How are kitchen and bath cabinets made? Until you started shopping around for cabinets you probably didn’t realize that there are different ways that cabinets can be built and several options for materials. Most people come to us with a picture and say “this is what I like”. While this is perfectly fine, we still like to offer some education about the different ways that cabinets are made as well as the materials that we use.
As a consumer, it’s always a good idea to know how cabinets are made. Research the construction techniques and know the quality of well designed cabinetry before you purchase.
There are distinct choices you need to make. Here, we take them on one by one to help you pick the right cabinets for your home.
Learn a few basic terms about cabinetry, a few important things to know include;
- Materials used
- Construction techniques
- Build methods
These are the 3 main factors that will ultimately determine the look and the quality of your cabinets.
Even if you’re not the type of person who’s inclined to ponder- how things are put together – it’s still helpful to understand the basic parts and how cabinetry is constructed. This will help you have a better feel for the different levels of cabinet quality and what you do or don’t get for the various levels of cost you’ll encounter.
Materials – What are your cabinets made of?
There are several material options when cabinets are specified. You should know the difference between solid wood, MDF, Plywood and particleboard. Let’s start by having a basic understanding of these materials.
Solid wood – As the term implies, it’s solid homogeneous wood, all the way through. The only variation might be boards or panels that are several pieces of solid wood joined together.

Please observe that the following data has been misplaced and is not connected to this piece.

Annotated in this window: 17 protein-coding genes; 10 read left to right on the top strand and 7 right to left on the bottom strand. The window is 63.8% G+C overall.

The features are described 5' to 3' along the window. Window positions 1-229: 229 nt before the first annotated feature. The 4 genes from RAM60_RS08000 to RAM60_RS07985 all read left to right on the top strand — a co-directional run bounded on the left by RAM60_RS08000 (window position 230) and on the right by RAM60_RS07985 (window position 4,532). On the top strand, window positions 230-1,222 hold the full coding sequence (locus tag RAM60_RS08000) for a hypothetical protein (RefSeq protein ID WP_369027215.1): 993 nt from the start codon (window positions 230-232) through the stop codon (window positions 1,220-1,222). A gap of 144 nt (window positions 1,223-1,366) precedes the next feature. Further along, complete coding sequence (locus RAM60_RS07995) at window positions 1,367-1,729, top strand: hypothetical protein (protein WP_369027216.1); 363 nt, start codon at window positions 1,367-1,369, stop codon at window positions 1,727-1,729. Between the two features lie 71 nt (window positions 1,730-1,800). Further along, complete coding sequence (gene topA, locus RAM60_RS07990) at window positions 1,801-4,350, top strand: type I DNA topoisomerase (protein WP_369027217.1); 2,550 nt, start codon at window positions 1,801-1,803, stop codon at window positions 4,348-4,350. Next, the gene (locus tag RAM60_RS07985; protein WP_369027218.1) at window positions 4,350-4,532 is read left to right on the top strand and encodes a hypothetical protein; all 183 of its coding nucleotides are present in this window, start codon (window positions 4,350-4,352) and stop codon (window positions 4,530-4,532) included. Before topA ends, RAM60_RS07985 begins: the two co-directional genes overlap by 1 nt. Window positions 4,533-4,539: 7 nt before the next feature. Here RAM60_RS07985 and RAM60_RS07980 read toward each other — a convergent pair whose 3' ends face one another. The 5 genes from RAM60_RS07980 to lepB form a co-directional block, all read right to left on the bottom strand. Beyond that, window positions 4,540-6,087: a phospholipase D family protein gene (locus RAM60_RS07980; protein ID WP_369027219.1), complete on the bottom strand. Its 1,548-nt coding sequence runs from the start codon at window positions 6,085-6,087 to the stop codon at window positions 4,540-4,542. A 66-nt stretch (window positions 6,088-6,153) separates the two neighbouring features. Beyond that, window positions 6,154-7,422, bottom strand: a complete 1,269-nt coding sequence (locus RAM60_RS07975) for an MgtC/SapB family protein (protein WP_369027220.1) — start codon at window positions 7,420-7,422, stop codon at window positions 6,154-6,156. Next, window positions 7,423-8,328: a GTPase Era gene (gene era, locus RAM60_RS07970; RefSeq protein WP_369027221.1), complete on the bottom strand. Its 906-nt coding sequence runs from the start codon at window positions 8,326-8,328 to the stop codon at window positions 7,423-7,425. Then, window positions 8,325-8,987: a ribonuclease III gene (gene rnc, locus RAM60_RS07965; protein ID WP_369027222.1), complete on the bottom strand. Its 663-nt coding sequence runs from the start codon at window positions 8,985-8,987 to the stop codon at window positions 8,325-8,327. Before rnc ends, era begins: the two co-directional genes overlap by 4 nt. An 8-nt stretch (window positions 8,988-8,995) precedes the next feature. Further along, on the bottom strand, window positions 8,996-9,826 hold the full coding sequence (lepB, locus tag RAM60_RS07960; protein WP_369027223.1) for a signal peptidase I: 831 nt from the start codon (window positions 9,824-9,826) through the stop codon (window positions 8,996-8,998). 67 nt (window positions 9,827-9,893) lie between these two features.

Plywood – is an engineered wood product, but one that’s probably most familiar to people. It’s made up of thin wood “plies” or layers of wood that are glued together in a sandwich form. Usually the plies are oriented with their grain direction at varying angles with respect to each other to give the board or panel more rigidity and stability.
Medium density fiberboard (MDF) – another engineered wood product that’s made up of wood fibers. The fibers are combined with an adhesive under pressure and formed into boards and panels. MDF has a finer texture than particle board and is denser and heavier than particle board.
Particleboard – Is an engineered wood product that’s made from wood chips and particles that are combined with an adhesive and fused together into boards and panels.
Melamine – Is a plastic-based, sheet material similar to laminate that is applied to the exterior of cabinets. The substrate or material underneath the melamine is usually medium density fiberboard, particle board or plywood.
Another important point to remember about wood, is where it originates. If it’s important to you that your products are made in the USA, you should ask your designer if your products are domestic or imported. Other countries don’t have the same regulations as the US in how they engineer their wood products.
Construction Techniques – How are cabinets made?
There are different ways that cabinet boxes, frames and drawers are made when joined together. While there is no wrong way to build cabinets, there are different ways in which they are constructed. The process that is used, will determine the integrity of the product and the time and labor involved. Here are the most popular methods used today.
Mortise and tenon – another form of joinery, this method uses a square “post” protruding from one end of a piece of wood that fits into a square hole or cutout in the mating piece. This type of joinery might be used to fasten the pieces of a cabinet’s face frame together.
Doweled joint – this joinery technique uses round wood dowels (pegs) that are pressed and/or glued half way into holes drilled into one piece of wood. The protruding part of the dowel is then fit into holes drilled into the mating piece of wood. This method is another way to join the sides of drawers or cabinet boxes together